A Covid-19 vaccine will need equitable, global distribution say Rebecca Weintraub, Prashant Yadav and Seth Berkley in a Harvard Business Review article published today.
The article highlights the tremendous work that the GAVI organization has been doing for years when it comes to worldwide equality in the accessibility of vaccines. Considering the financial, logistical, healthcare system and population mobilization constraints, GAVI has developed tools and expertise in providing guidance on what a global vaccination program could look like.
As part of the efforts in the past, GAVI has been leveraging data to predict vaccination adherence behavior. “<As part of defining an effective vaccination strategy> we need to understand risk of transmission at the hyperlocal level and the likelihood of adherence for specific geographies and sub-populations. In settings with limited individual-level health data, we will need to leverage available sources. For example, artificial intelligence company Macro-Eyes uses satellite imagery, digital conversations, and publicly available data to predict with 76% accuracy which child will drop out of routine immunization programs.”
GAVI calls for a global coordination will be required. “At least for the first eight to 12 months after the Covid-19 vaccine becomes available, it is likely that there will be only a limited supply to meet global demand. Consequently, there needs to be a global agreement on allocating stocks to countries around the world. If that doesn’t happen, the result will be political tensions like those we are currently experiencing over the allocation of personal protective equipment, ventilators, and test kits.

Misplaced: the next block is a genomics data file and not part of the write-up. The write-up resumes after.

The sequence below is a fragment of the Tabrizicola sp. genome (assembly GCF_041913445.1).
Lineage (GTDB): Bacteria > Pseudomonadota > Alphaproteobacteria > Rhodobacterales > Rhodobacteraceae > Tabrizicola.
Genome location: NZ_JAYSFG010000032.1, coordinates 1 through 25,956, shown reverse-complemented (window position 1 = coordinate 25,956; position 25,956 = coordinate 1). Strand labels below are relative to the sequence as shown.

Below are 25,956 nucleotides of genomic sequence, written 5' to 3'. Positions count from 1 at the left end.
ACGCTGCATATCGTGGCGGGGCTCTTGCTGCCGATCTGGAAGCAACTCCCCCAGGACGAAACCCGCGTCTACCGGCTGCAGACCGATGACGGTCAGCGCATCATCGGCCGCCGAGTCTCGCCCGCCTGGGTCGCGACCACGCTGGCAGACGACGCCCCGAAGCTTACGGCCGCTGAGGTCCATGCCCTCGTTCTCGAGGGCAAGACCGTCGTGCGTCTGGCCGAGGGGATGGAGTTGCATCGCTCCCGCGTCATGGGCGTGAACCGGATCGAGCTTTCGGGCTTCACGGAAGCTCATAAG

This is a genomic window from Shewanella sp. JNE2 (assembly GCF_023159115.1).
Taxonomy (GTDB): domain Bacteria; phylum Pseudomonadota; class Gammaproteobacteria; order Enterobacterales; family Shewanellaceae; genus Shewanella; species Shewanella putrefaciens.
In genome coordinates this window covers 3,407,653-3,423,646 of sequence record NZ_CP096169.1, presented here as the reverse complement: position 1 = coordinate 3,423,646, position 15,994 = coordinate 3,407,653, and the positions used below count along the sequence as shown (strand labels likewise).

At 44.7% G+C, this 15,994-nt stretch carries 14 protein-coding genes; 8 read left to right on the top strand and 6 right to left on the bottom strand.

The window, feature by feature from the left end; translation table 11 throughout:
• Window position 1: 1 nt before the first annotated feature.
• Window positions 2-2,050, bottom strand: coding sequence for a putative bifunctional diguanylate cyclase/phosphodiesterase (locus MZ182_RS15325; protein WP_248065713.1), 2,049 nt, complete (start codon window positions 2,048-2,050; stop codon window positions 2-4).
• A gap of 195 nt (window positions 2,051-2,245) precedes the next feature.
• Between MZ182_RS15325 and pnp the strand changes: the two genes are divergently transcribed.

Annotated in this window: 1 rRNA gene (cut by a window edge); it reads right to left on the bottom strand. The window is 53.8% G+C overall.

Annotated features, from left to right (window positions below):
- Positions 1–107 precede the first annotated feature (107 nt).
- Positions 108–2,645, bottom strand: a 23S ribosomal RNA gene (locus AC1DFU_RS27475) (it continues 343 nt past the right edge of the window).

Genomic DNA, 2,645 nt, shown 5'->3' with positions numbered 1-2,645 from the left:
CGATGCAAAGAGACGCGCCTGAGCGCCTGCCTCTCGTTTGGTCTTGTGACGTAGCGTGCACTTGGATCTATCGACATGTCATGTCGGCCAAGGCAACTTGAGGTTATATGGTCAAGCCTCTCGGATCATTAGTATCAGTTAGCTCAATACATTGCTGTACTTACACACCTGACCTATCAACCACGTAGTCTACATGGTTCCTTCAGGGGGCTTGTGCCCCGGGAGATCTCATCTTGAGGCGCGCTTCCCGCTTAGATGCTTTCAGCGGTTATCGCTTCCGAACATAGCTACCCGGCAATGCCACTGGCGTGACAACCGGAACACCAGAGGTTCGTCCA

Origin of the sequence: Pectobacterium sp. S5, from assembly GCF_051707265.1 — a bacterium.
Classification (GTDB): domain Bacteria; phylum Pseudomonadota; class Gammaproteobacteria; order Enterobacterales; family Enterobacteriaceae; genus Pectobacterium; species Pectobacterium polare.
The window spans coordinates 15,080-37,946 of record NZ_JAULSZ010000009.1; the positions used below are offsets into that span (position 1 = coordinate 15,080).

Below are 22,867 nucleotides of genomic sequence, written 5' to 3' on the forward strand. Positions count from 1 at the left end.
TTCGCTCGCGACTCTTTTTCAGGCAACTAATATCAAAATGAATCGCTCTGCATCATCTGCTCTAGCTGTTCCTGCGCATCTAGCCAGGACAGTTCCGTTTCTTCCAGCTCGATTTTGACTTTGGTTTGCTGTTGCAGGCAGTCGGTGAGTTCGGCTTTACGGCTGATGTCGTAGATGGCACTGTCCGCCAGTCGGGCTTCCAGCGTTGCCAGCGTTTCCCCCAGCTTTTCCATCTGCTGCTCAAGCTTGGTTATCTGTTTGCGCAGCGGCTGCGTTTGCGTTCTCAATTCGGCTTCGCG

Although the poorest countries have in place systems that have been well honed over 20 years through the Vaccine Alliance, middle-income countries ineligible for Gavi’s assistance do not. We need to decide how to support them — whether to extend Gavi assistance to them or provide other mechanisms.”
With supplies not meeting global demand and in support of global coordination, we would have to define models and predict what areas would be in most need for the vaccines and where vaccines can have most impact, as well as understand the physical capability of distributing the vaccines effectively, taking into consideration, amongst others, temperature control challenges and the capacity of the health system to effectively administer the vaccines.
Can we define effective predictive models, where the physical capabilities of executing a vaccination programme, can be combined with its actual supply, community resistance levels reached, the actual prognosis of the curve by geographical location, thus defining a pinpointed vaccination strategy? We are currently partaking in a group consisting of resources from universities form Canada and the UK, data scientist and technologists to see how we can evolve such predictive models. If you feel you can contribute, reach out to us.